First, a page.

AMONG WOLVES is a film depicting the struggle to heal after conflict and post traumatic stress disorder.
The Wolves are a multi-ethnic motorcycle club led by Bosnian War veterans. In the mountains where they once fought, they now defend the threatened herd of wild horses with whom they once shared the front line.
In helping others, they discover a sense of liberty that heals themselves as they make amends to their society. In cooperative humanitarian mission, they and emerge from the pain of war.
Jennie Kermode at Eye For Film has called this work visual poetry, Alex Salivev has called it “a statement on achieving redemption in a seemingly doomed place.” John DeFore in his Hollywood Reporter review called scenes from Among Wolves “psychic soothing.” All three positions represent significant descriptions detailing what it is to engage with PTSD or traumatic moments and come out on the other side a little stronger.
I would additionally describe the film as “a visually pleasing work that lends itself to immense emotional release.” The colorist and DP rendered images that are full of saturated coloration in a pleasing way despite its gritty stylings and seemingly ugly moments.
In this sense, Shawn Covey has created a film that builds an excellent amount of tension in slow, but structured pacing.
After sold out screenings (all of them) and winning the prestigious Chicago Award at its Chicago International world premiere, AMONG WOLVES has spent two years screening to great audience approval at festivals spanning 4 continents and has been awarded Best Director, Best of Fest, and Triumph of the Human Spirit.
Chicagoans still have time to see it at Music Box Theater on Wednesday Feb 13 and 14 as part of a special “and Friends” event featuring related films on themes that portray the complicated emotional nature of masculinity.
A small-town Iowan collector cum hoarder, Michael Zahs, attempts to attract as much attention as he can to a treasure trove of American cinematic history in Saving Brinton — a documentary that chronicles his journey to share the contents of a box carelessly marked “Brinton Crap” found in a basement of a farmhouse in 1981.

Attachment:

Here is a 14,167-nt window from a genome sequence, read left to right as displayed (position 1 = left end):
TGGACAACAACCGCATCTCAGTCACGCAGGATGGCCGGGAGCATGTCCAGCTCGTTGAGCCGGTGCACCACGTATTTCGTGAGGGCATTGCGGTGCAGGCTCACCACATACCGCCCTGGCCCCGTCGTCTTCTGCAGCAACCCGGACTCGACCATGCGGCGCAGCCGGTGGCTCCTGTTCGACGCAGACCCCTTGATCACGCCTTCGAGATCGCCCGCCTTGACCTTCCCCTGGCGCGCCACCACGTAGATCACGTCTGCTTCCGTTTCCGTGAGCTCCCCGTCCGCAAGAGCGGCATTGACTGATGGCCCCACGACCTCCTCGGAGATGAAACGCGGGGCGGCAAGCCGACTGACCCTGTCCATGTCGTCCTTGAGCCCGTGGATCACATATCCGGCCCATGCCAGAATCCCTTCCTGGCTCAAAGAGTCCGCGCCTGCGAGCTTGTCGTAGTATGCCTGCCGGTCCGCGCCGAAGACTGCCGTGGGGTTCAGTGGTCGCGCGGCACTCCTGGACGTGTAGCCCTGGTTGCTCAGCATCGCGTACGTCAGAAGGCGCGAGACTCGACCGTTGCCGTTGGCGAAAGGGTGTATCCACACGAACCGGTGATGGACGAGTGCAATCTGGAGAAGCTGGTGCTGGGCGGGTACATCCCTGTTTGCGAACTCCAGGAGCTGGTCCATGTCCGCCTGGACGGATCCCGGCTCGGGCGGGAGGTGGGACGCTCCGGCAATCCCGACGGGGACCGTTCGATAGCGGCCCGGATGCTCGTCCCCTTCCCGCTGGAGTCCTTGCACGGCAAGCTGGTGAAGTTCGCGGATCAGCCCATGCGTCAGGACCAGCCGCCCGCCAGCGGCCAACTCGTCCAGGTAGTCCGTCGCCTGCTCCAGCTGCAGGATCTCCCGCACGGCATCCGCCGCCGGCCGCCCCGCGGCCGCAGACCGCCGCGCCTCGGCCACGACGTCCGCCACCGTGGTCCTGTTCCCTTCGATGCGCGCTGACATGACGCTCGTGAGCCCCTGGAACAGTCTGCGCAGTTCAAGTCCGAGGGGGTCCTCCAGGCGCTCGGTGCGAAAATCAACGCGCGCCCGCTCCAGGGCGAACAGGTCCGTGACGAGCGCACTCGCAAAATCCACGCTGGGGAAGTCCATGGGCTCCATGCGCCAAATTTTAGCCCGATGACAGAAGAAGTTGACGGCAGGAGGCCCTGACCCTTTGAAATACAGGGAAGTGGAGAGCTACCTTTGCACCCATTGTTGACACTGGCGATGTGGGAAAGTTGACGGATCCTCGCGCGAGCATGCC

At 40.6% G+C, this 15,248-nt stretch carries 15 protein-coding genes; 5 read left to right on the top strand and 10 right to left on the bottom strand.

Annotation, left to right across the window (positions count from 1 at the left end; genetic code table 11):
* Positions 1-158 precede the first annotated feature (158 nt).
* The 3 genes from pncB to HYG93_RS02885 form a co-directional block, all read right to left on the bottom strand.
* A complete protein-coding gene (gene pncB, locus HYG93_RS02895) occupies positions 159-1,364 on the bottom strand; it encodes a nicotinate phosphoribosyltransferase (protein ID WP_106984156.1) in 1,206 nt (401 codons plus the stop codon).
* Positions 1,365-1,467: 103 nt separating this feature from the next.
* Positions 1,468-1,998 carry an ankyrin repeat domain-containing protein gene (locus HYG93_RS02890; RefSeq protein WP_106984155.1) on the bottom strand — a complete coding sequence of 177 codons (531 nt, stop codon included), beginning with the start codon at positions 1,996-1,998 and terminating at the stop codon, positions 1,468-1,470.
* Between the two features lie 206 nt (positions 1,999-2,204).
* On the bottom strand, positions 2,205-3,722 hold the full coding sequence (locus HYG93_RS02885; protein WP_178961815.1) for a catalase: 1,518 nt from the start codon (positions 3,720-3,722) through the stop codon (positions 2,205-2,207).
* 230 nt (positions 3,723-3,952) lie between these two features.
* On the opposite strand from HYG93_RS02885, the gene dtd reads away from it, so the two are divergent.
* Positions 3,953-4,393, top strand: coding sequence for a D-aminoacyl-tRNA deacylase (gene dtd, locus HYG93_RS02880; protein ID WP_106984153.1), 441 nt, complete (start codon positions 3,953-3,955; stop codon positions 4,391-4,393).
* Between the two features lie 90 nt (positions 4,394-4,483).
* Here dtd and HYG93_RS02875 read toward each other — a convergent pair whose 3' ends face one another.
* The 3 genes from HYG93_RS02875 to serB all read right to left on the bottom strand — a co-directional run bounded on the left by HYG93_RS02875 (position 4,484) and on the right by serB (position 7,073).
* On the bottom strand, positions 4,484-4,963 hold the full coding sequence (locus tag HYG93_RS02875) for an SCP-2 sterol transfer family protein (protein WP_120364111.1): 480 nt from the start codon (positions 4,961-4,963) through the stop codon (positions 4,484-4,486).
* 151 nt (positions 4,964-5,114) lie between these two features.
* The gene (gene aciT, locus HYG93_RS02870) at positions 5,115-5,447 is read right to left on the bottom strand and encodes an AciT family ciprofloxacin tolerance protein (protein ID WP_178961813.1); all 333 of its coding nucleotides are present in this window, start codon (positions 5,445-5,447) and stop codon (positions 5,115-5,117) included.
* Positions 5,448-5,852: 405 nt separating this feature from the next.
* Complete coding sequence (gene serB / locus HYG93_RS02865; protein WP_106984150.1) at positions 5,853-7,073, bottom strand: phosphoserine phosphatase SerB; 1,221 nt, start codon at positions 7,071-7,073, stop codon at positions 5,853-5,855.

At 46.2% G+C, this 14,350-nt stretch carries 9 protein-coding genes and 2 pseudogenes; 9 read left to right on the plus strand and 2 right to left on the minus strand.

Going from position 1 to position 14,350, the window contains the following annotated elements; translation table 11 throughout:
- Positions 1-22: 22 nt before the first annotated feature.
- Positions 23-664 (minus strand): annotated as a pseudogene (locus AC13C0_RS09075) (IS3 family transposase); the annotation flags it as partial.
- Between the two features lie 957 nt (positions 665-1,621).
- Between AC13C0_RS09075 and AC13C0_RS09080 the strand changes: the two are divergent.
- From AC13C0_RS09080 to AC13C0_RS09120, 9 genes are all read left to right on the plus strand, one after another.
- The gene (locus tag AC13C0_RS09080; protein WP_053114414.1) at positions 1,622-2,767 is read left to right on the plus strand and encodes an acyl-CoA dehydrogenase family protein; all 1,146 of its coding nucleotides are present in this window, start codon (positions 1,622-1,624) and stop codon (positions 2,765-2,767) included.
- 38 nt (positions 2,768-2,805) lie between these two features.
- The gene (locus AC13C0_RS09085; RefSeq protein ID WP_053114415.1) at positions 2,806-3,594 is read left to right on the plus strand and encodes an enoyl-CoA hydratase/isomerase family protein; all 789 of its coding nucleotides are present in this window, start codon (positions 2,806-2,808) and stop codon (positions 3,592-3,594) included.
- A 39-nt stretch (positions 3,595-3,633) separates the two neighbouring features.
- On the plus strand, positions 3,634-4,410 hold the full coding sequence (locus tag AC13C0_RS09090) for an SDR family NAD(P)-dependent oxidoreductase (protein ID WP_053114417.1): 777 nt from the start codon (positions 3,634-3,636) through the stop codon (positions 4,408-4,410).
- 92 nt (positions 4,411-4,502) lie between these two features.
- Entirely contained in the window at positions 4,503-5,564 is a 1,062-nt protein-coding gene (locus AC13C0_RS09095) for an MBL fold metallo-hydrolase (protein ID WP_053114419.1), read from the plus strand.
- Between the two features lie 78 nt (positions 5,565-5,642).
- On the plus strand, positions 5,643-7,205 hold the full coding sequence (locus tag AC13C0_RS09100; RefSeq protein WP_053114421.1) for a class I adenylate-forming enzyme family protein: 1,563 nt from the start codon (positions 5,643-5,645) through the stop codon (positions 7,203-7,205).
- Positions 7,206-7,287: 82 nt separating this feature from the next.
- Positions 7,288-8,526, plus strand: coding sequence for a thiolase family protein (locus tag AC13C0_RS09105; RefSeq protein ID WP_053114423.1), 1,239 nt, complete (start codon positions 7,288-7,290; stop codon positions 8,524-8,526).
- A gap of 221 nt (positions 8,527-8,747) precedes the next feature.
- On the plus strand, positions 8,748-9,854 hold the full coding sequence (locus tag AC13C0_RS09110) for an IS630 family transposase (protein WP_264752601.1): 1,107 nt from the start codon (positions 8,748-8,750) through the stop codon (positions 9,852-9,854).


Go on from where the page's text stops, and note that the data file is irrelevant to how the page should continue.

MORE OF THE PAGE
When it comes to works that document a fanatic’s concern with details, that other people might have a harder time grasping (think Strad Style) this offering blends some awkward moments of rejection with moments of great reception from just the right audiences.
Tommy Haines and John Richard create a straightforward storytelling style makes this documentary one that delivers the facts with just a bit of wry humor.
The technology presented in Saving Brinton is fascinating. There are color projections and moving pieces that seem almost too advanced and complicated for the 1800’s that the Brintons were screening for sold out audiences across the American Heartland — that in many cases were a person or town’s first exposure to the moving picture.
But, unfortunately for Zahs, it seems people aren’t as interested in the minutiae of Victorian history as they used to be, unless they’re academics or film fanatics. The film literally depicts someone walking out on him as he’s explaining the painstaking detail of a Brinton production. Perhaps it’s a bit passe to be in love with the fruits of colonization that excluded other groups these days, even when they’re technological advancements. Maybe it’s just hard to capture an Iowan’s imagination.
I don’t get it. I’m certainly fascinated.
Zahs eventually makes some traction with the public once he screens the films at the oldest continually-operating cinema in the world — where they originally once did. That’s a long journey for films that almost made it to a dump if it weren’t for his intervention.